JOAT I do things I don't know how to do, so that I might learn how to do them. - Picasso
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It will ruin the snow blower, that is why I picked up a "lot" of old military flame burners. It is the same as what roofers use. I just stroll behind my riding lawn mower and flame the stones, three maybe 4 passes and done. I rigged up my flamer with biodiesel! You should hear the snow flakes screaming as I melt those damn critters away from my gravel driveway. Snap, Crackle and Pop were also hiding in there!
Jon

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Thu, Dec 13, 2007, 9:47am (EST-1) snipped-for-privacy@samson.net (samson) doth query: Will this destroy the snowblower over time?
Of course. On the other hand, just running it long enough, period, will eventually destroy it. If you're worried aboutit, use a shovel. If it was me, I'd adjust it enough so it wouldn't pick up an gravel. Or move. I chose door number 2.
JOAT I do things I don't know how to do, so that I might learn how to do them. - Picasso
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snipped-for-privacy@webtv.net (J T) wrote in (samson) doth

Another alternative is for powder type snows. You can just use a leaf blower to clear your driveway. I've done it a couple times with good success.
Puckdropper
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Fri, Dec 14, 2007, 3:31am (EST+5) snipped-for-privacy@yahoo.com (Puckdropper) doth sayeth: Another alternative is for powder type snows. You can just use a leaf blower to clear your driveway. I've done it a couple times with good success.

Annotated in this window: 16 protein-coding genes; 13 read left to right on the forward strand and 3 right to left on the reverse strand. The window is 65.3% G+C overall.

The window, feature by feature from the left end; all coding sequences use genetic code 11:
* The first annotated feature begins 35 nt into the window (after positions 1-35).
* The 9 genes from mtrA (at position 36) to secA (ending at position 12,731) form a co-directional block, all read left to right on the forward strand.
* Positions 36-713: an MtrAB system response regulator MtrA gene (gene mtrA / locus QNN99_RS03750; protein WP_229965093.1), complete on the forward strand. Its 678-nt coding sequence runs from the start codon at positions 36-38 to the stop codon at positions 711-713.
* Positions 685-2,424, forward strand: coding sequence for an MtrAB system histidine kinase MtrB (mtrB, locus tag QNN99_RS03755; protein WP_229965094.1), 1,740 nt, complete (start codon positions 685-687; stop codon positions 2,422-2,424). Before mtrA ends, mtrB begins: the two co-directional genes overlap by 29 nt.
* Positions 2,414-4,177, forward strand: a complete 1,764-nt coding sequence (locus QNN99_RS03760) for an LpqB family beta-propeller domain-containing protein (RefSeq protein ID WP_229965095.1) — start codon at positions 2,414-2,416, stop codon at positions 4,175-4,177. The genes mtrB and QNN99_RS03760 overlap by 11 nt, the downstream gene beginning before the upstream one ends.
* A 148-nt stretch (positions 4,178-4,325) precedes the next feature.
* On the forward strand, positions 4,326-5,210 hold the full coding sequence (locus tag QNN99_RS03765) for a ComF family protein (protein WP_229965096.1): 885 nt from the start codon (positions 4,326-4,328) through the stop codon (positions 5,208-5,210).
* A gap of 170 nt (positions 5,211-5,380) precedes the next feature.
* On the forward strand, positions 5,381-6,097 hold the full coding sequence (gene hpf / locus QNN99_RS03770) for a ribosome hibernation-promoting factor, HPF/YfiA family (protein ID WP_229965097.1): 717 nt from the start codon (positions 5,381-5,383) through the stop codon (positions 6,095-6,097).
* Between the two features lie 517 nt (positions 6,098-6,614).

Sheesh. When I was a kid, IF we thought we had to clear a way thru powder snow, besides just walking or driving thru it, we'd go out with a broom and sweep it out of the way. A lot less bother than measing with a leaf blower, probably more efficient, probably as fast or faster, and one Hell of a lot quieter. And, you can do it at 0 dark 30 in the morning when you go out to drive to work, without waking up half the neighborhood.
JOAT I do things I don't know how to do, so that I might learn how to do them. - Picasso
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snipped-for-privacy@webtv.net (J T) wrote in (Puckdropper)

Sure, for small jobs by all mean pick up the broom. For driveway sized jobs, though, I'd still reach for the leaf blower.
Puckdropper
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samson wrote:

Sorry I can't help. I never saw one.
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Gerald Ross
Cochran, GA